Bonnie's Reviews > Till We Have Faces

Till We Have Faces by C.S. Lewis
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's review
Aug 06, 2011

really liked it
bookshelves: 2011, christian
Read from August 06 to 16, 2011

** spoiler alert **
The story takes place in a town named Glome, years prior to the birth of Christ with Ungit, goddess of nature as the pagan god of the town.

This is a retelling of the Greek Myth Psyche and Eros with a slight spin to it. Rather than have the tale revolve around the life of the beautiful Psyche the focus is on her ugly, embittered older step-sister, Orual, who raised her and loved her as possessively as she would have her own child.

Psyche is taken from Orual by the gods as a sacrifice by the town. Many years later Orual is given the chance to air her grievances toward the gods and finds that intent is greater than perception. As she begins to read the words she so fluently wrote on the scroll she realizes they are not the ones she wrote, which were her perception, but were those written in her heart that were her intent. Her answer is then found within the intent. This opens up a flood of realization that the intent of the gods will not be known until we are face to face with them or as the book states: “I saw well why the gods do not speak to us openly, nor let us answer. Till that word can be dug out of us, why should they hear the babble that we think we mean? How can they meet us face to face till we have faces?”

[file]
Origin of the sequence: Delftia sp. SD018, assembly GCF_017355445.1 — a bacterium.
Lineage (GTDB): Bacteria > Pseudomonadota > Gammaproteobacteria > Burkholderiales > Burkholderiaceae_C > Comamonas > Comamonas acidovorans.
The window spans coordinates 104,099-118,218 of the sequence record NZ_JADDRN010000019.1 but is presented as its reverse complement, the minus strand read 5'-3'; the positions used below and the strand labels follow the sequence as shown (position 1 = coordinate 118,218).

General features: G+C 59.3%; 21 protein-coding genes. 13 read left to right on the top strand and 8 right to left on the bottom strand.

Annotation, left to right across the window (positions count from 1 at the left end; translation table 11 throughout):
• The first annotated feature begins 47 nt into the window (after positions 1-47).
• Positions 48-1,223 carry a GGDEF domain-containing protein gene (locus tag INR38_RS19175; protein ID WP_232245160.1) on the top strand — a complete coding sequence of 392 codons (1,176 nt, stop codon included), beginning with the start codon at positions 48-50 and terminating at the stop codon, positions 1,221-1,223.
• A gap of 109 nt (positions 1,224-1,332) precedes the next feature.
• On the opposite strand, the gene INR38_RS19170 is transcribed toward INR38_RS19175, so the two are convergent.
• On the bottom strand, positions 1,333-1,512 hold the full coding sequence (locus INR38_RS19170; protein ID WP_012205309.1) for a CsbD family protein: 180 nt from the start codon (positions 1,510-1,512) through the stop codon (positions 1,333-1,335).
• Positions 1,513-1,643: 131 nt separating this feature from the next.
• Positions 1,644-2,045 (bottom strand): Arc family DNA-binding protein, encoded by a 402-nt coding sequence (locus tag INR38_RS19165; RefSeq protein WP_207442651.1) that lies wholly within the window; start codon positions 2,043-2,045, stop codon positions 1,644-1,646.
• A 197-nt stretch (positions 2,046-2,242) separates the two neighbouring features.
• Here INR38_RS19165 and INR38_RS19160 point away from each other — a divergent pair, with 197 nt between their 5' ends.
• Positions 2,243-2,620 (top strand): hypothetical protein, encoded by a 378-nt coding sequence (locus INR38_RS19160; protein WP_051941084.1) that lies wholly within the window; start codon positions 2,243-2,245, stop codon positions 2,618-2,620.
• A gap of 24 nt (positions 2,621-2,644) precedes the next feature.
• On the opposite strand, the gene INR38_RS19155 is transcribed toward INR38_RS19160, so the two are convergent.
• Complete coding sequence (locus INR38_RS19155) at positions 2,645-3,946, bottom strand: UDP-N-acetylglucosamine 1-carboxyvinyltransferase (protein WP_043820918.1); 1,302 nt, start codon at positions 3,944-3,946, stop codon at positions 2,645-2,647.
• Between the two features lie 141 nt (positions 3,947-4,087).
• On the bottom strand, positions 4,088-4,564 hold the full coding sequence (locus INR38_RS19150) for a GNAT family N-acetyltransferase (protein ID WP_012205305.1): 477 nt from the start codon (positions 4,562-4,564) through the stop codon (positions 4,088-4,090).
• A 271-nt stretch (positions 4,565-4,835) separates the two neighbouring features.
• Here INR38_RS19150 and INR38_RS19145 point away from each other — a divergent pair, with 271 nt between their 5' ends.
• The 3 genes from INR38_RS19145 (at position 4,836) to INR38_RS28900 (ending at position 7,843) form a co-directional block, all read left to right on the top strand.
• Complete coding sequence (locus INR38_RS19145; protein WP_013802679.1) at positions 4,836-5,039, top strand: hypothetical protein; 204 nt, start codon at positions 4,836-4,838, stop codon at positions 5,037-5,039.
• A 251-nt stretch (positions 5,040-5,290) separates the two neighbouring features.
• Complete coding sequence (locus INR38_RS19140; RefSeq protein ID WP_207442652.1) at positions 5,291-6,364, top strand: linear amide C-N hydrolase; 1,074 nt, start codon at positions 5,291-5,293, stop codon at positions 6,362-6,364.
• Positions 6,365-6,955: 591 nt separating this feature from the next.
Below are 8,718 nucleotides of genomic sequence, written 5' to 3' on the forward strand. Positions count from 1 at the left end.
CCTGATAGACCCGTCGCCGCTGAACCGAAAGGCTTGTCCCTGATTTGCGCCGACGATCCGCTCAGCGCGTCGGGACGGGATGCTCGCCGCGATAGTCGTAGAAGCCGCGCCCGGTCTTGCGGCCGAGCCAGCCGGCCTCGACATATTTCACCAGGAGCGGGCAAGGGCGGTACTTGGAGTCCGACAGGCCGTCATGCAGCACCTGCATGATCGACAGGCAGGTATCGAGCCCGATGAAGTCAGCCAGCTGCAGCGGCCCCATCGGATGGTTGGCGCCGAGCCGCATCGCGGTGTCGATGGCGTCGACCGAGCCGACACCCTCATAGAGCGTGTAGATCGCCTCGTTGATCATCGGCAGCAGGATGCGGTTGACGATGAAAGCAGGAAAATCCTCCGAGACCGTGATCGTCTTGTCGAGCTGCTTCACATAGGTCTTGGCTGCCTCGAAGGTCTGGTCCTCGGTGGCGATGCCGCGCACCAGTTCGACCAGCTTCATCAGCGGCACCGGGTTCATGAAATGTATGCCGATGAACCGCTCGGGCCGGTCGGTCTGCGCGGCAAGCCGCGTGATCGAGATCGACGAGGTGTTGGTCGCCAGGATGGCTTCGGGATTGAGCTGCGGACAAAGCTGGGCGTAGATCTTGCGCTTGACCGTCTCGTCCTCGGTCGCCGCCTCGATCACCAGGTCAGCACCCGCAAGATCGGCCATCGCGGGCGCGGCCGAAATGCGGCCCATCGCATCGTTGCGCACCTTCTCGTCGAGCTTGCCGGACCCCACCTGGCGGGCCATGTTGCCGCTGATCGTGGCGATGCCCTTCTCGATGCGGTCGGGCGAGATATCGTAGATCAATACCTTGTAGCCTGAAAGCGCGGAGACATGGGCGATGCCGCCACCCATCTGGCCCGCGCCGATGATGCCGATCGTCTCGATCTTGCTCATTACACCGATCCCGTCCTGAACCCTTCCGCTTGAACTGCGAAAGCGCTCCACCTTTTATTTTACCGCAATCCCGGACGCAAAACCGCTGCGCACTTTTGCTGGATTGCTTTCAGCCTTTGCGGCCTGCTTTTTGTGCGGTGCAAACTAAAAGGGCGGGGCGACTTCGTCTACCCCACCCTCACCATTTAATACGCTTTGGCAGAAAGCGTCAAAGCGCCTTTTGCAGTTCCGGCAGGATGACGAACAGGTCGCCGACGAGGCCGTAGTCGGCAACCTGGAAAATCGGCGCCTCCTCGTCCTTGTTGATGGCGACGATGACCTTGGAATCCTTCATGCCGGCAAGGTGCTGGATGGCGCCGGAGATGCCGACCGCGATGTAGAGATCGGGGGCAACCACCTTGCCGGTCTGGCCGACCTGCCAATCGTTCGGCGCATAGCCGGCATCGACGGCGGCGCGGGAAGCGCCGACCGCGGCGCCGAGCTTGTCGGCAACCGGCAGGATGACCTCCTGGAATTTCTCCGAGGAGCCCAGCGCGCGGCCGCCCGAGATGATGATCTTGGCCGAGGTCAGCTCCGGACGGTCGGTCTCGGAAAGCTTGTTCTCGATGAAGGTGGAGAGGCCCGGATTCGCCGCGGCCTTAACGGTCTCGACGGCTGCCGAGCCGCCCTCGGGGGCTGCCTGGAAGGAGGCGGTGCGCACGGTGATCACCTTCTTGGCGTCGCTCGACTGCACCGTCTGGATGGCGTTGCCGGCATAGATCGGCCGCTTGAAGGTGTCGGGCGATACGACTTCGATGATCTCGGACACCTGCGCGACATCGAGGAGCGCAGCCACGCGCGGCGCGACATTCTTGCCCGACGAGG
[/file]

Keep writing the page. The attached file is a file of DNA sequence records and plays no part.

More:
I must admit I was a little put off by Orual. She is such a callous, impenetrable character who exhibits all of her emotions as though they are sifted through a cheese cloth and the outpouring is little at best. In the end I genuinely cared for her and wanted her to find the love she offhandedly pursued then threw aside.

Till We Have Faces is a book I plan on reading again. The next time I would like to study it more closely as I believe C.S. Lewis intended.

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